ASI Accepting Photo Contest Entries
It’s time to start sorting through those great photos you took the past few years and prepare to enter them in the 2023 ASI Photo Contest. Winning entries will be featured in the October issue of the Sheep Industry News.
Rules and prizes for the 2023 contest are the same as last year. Photographs entered in the contest will be judged on clarity, content, composition and appeal. More than $1,000 will be awarded, with prizes of $125 going to the first-place photographer in each of the five categories listed below; $75 for the runner-up in each category; and a $50 prize for third place in each of the five categories.
Entries must be received in the ASI office by 5 p.m. mountain time on Tuesday, Aug. 1, to be considered. Only the top three photographers in each category will be notified of their winnings.
The five categories in this year’s contest are:
- Shepherd/Shepherdess – Photographs of producers, shepherds or others working with sheep.
- Scenic (East) – Photographs of sheep outdoors located east of the Mississippi River. Photos entered in this category cannot include people.
- Scenic (West) – Photographs of sheep outdoors located west of the Mississippi River. Photos entered in this category cannot include people.
- Working Dogs and Protection Animals – Photographs in this category should show herding dogs, livestock guardian dogs or any other livestock protection animal in their natural environments. Photos must also include sheep in some fashion as proof that these truly are working animals.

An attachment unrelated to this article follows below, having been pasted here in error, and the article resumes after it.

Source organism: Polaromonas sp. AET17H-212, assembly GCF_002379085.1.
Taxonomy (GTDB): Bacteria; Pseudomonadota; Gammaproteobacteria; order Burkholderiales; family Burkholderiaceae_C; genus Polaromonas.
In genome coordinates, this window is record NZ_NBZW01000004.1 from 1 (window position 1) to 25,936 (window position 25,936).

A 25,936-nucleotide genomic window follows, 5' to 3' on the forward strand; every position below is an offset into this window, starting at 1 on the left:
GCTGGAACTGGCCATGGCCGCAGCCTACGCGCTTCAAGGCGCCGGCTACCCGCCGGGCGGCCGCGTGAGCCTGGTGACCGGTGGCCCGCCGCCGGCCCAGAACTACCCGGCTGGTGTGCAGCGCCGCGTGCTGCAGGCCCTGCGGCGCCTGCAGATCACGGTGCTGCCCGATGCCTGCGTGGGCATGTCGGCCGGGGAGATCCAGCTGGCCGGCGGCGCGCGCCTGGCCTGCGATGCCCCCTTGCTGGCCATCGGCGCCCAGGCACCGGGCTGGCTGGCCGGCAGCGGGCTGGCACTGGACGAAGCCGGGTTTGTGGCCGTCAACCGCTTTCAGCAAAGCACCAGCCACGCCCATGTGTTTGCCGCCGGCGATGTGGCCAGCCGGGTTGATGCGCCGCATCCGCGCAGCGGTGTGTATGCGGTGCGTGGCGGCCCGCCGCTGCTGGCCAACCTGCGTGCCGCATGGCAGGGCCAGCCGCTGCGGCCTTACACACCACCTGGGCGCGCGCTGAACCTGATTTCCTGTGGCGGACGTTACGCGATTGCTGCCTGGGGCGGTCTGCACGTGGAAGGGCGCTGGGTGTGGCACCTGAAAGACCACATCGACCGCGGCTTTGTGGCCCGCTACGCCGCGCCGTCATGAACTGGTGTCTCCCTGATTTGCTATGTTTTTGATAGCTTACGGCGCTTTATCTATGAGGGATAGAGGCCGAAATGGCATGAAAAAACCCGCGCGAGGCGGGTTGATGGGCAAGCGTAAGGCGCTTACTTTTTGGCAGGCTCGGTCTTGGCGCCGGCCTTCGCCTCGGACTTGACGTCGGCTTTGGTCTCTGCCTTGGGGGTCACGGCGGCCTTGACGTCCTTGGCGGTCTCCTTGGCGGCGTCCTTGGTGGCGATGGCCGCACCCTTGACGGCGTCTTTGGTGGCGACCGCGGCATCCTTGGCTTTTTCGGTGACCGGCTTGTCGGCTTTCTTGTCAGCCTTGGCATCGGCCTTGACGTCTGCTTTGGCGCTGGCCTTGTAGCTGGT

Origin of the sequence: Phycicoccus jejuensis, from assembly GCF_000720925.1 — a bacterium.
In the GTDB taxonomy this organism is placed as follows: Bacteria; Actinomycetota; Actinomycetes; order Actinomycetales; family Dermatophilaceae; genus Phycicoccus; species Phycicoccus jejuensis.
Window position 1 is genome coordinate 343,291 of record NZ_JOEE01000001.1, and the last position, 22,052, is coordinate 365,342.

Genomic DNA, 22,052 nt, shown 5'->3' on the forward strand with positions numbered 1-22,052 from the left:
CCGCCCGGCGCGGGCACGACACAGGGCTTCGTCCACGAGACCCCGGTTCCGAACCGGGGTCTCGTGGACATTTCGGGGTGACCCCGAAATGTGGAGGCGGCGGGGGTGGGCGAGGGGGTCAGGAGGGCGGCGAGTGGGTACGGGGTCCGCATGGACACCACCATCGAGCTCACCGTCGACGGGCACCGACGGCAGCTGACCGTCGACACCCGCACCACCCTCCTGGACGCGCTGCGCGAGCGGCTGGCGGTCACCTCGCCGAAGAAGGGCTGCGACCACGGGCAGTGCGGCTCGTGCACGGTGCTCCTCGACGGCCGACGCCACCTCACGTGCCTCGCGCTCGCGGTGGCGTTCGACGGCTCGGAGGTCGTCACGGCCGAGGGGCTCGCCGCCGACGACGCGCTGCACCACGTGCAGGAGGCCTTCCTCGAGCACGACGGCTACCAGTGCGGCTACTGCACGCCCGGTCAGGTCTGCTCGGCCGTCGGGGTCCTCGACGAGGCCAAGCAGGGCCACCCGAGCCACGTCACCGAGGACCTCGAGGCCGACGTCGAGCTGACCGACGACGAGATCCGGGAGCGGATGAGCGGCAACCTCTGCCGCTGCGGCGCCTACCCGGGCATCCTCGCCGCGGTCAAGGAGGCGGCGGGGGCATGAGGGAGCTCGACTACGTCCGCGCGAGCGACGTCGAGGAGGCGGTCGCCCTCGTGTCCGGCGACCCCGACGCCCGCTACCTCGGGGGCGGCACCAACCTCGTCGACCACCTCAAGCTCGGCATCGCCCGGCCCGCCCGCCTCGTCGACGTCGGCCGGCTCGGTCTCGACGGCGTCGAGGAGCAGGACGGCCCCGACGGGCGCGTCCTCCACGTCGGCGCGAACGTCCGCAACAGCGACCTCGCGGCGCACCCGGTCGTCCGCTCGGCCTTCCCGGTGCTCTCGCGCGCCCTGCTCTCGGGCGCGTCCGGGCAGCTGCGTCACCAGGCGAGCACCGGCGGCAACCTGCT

- Open – Photographs with subject matter that does not fall into the four above-listed categories.
Entries should be emailed to Sheep Industry News Editor Kyle Partain at firstname.lastname@example.org with the subject line of ASI Photo Contest. Those mailing entries should send photos to ASI, Attn: Photo Contest, 9785 Maroon Circle, Suite 360, Englewood, CO 80112.
Click Here for full contest rules and information.
Positive Signs Emerge Despite Wool Market Drop
While the Australian wool market recorded an overall loss for the third week in a row, the fall was minimal and there were also positive signs late in the series.